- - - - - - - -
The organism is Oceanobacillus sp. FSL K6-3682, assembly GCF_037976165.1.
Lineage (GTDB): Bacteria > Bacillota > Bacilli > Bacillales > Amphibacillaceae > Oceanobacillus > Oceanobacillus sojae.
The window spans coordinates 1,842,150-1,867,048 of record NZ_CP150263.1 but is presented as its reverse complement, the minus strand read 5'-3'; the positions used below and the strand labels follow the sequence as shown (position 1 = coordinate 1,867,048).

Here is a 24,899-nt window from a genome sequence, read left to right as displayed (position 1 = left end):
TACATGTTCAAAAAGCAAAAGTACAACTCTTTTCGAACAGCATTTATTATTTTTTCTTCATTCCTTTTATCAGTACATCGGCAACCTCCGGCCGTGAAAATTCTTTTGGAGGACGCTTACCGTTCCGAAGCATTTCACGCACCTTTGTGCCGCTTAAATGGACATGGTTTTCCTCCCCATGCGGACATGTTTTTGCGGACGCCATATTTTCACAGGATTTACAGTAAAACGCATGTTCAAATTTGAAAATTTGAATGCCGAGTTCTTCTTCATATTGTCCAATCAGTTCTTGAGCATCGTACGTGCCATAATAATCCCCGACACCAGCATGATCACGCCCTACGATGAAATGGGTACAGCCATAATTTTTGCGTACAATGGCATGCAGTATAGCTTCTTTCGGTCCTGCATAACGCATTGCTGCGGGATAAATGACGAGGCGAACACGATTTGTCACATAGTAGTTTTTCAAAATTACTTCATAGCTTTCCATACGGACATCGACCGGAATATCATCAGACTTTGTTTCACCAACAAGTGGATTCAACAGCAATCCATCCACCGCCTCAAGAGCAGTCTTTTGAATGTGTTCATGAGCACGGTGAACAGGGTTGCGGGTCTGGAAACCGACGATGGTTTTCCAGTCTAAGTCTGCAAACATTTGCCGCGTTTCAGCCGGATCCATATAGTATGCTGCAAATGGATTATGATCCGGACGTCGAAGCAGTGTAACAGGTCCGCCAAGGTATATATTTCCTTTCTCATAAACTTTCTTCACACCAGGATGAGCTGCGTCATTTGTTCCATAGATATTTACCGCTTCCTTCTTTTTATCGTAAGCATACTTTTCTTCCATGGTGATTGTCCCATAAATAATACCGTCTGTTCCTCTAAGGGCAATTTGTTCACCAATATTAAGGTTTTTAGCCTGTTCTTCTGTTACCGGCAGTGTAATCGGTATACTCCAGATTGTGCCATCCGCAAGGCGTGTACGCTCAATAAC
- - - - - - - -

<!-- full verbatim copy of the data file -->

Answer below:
The organism is Oceanobacillus sp. FSL K6-3682, assembly GCF_037976165.1.
Lineage (GTDB): Bacteria > Bacillota > Bacilli > Bacillales > Amphibacillaceae > Oceanobacillus > Oceanobacillus sojae.
The window spans coordinates 1,842,150-1,867,048 of record NZ_CP150263.1 but is presented as its reverse complement, the minus strand read 5'-3'; the positions used below and the strand labels follow the sequence as shown (position 1 = coordinate 1,867,048).

Here is a 24,899-nt window from a genome sequence, read left to right as displayed (position 1 = left end):
TACATGTTCAAAAAGCAAAAGTACAACTCTTTTCGAACAGCATTTATTATTTTTTCTTCATTCCTTTTATCAGTACATCGGCAACCTCCGGCCGTGAAAATTCTTTTGGAGGACGCTTACCGTTCCGAAGCATTTCACGCACCTTTGTGCCGCTTAAATGGACATGGTTTTCCTCCCCATGCGGACATGTTTTTGCGGACGCCATATTTTCACAGGATTTACAGTAAAACGCATGTTCAAATTTGAAAATTTGAATGCCGAGTTCTTCTTCATATTGTCCAATCAGTTCTTGAGCATCGTACGTGCCATAATAATCCCCGACACCAGCATGATCACGCCCTACGATGAAATGGGTACAGCCATAATTTTTGCGTACAATGGCATGCAGTATAGCTTCTTTCGGTCCTGCATAACGCATTGCTGCGGGATAAATGACGAGGCGAACACGATTTGTCACATAGTAGTTTTTCAAAATTACTTCATAGCTTTCCATACGGACATCGACCGGAATATCATCAGACTTTGTTTCACCAACAAGTGGATTCAACAGCAATCCATCCACCGCCTCAAGAGCAGTCTTTTGAATGTGTTCATGAGCACGGTGAACAGGGTTGCGGGTCTGGAAACCGACGATGGTTTTCCAGTCTAAGTCTGCAAACATTTGCCGCGTTTCAGCCGGATCCATATAGTATGCTGCAAATGGATTATGATCCGGACGTCGAAGCAGTGTAACAGGTCCGCCAAGGTATATATTTCCTTTCTCATAAACTTTCTTCACACCAGGATGAGCTGCGTCATTTGTTCCATAGATATTTACCGCTTCCTTCTTTTTATCGTAAGCATACTTTTCTTCCATGGTGATTGTCCCATAAATAATACCGTCTGTTCCTCTAAGGGCAATTTGTTCACCAATATTAAGGTTTTTAGCCTGTTCTTCTGTTACCGGCAGTGTAATCGGTATACTCCAGATTGTGCCATCCGCAAGGCGTGTACGCTCAATAAC